Editor’s note: This commentary is by Deb Billado, who is the chair of the Vermont Republican Party.
On Sept. 13, Gov. Phil Scott vetoed the Global Warming Solutions Act because it is unconstitutional in that it usurps executive and legislative authority and accountability, it recklessly opens up Vermont taxpayers to potentially millions of dollars in legal fees and more millions to fund a new bureaucracy when we can least afford it, and, despite the name, actually offers no solutions to the problem it is supposed to solve.
In the House, all 42 Republican members and five Democrats and independents sided with Scott to sustain the veto – out of 150 total members. In the Senate, all six Republicans and two Democrats voted to sustain – out of 30 total members. In neither case were enough votes to sustain the veto, and the Global Warming Solutions Act, with all its glaring flaws, is now the law of the land.
Setting aside the issue itself, the veto override highlights a big problem in Vermont’s governance today, and that is the partisan imbalance in the Legislature. It also highlights the importance of who you vote for in state legislative races.
While top of the ticket contests understandably draw the most attention from voters and the media, the down ticket races are in many ways more important in actually influencing the kinds of laws and policies we have to live with every day as we go about our business. Your property taxes, your income taxes, your personal freedoms are mostly decided by state legislators.
I often hear from angry Vermonters that their property taxes are too high; their health insurance costs are crushing them … “Why doesn’t the governor do something?” Simple answer: Without more Republicans in the House and Senate, he can’t.
Without at least 51 Republicans in the House, Scott cannot reliably expect his vetoes of bad bills to be sustained. We only have 42. Without at least 76 Republicans in the House, a majority, Scott cannot expect his proposed policies for moving Vermont forward to become law. For the Senate, those numbers are 11 and 16 respectively, but we only have six.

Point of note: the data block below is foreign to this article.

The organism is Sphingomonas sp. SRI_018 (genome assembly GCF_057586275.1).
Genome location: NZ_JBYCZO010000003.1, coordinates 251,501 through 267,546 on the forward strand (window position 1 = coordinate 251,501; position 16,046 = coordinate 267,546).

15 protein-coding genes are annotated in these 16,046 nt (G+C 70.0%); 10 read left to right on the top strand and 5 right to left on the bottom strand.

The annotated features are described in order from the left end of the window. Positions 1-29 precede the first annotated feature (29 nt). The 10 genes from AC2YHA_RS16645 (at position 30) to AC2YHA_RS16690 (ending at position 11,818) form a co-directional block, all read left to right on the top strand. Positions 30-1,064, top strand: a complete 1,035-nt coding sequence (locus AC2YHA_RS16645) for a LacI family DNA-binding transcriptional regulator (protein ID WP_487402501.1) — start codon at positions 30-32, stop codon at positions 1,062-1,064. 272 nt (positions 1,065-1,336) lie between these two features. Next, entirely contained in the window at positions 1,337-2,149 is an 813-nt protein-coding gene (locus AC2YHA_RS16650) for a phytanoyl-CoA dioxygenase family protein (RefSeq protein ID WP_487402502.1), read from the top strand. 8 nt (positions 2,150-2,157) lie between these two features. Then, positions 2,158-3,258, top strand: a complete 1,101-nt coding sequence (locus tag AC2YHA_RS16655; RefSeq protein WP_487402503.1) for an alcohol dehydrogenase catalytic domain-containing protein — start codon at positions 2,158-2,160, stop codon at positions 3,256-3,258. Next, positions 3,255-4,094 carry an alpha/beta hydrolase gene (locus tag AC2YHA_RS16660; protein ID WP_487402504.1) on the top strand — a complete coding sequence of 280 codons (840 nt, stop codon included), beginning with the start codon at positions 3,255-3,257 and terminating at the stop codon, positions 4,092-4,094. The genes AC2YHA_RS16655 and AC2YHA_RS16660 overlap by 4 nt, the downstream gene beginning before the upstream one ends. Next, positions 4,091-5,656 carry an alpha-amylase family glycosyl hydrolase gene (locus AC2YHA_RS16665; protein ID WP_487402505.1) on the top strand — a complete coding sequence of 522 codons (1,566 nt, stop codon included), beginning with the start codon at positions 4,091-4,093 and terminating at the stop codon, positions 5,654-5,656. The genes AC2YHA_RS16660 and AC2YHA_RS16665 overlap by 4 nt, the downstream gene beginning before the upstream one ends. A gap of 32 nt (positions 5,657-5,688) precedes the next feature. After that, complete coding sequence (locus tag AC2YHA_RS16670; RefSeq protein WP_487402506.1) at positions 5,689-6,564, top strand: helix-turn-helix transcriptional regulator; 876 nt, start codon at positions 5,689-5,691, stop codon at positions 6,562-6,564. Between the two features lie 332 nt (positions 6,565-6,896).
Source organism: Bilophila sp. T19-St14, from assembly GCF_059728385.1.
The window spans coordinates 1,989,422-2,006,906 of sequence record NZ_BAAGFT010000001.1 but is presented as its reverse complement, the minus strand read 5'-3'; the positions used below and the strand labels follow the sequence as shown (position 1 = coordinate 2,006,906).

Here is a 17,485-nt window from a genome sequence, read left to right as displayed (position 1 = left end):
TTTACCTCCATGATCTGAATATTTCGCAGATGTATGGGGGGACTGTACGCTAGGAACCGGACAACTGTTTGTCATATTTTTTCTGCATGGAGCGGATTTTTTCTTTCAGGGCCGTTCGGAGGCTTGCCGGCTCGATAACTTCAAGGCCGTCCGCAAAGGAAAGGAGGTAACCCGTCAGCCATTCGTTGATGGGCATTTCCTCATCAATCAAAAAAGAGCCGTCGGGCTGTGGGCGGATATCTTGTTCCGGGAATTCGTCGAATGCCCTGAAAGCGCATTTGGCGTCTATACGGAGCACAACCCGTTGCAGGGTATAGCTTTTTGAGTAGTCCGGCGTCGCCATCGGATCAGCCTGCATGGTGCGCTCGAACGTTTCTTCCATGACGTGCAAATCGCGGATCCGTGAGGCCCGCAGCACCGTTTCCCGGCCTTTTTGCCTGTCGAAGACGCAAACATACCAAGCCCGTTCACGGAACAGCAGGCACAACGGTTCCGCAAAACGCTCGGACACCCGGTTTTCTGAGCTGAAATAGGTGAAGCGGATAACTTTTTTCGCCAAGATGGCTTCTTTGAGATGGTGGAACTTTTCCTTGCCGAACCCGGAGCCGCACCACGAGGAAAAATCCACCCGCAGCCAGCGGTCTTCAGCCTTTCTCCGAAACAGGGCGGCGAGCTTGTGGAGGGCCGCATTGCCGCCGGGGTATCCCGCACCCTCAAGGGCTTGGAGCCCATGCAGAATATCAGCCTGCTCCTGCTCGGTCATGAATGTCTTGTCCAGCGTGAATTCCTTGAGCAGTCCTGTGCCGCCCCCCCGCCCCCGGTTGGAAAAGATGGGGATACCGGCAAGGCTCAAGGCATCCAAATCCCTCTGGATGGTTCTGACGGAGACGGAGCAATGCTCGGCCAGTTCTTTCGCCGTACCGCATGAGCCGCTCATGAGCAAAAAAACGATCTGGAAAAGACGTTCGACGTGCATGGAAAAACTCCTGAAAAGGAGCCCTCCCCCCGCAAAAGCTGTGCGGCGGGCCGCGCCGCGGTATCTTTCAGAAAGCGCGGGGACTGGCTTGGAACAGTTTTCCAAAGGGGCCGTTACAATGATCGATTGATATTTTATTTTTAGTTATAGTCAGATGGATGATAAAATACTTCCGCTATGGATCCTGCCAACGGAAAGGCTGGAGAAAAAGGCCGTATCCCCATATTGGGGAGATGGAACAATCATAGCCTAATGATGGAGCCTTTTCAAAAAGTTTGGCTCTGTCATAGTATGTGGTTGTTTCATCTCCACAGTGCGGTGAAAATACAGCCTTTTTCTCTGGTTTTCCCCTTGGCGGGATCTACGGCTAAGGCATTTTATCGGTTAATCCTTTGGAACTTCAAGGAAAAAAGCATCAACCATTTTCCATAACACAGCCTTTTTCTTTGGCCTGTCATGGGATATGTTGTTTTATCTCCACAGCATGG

The current Democratic/Progressive super-majority in both chambers of the Legislature mean that they can do pretty much what they want with no checks and balances and no reason to compromise. This is a bad dynamic for a couple of reasons.
First is meaningful debate leads to better law. When one side has to listen to the arguments presented by the other, problems with bad legislation are more likely to be identified and worked out. In the debate over the Global Warming Solutions Act, for example, Republicans pointed out many serious flaws with the bill, but the Democrats ignored them because they could. On mail-in-voting, when the governor raised concerns about the plan proposed by the Democratic secretary of state, the Democratic-controlled Legislature simply voted to remove the governor from the process. Now we’re seeing some of the governor’s concerns materialize where they otherwise could have been prevented.
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Second is accountability to you, the voter. When one party or ideology has total control over the agenda and feels that it can act with impunity, it’s not just their colleagues across the aisle who get ignored, it’s also you the citizen. What we have now is a situation where political activism has replaced good governance.
A stark example of this came in the debate over whether or not to double the tax on your home heating fuel. Democrat Rep. Mike Yantachka was brazen: “If our constituents say, don’t do this, we should be able to tell them we have to do it.” So much for representative government! The House majority listened to him and went on to pass the bill.
So, when you’re filling out your ballot this year, please be sure to take the time to learn about the candidates further down the page and consider what kinds of policies you want our governor to be able to either move forward or block.
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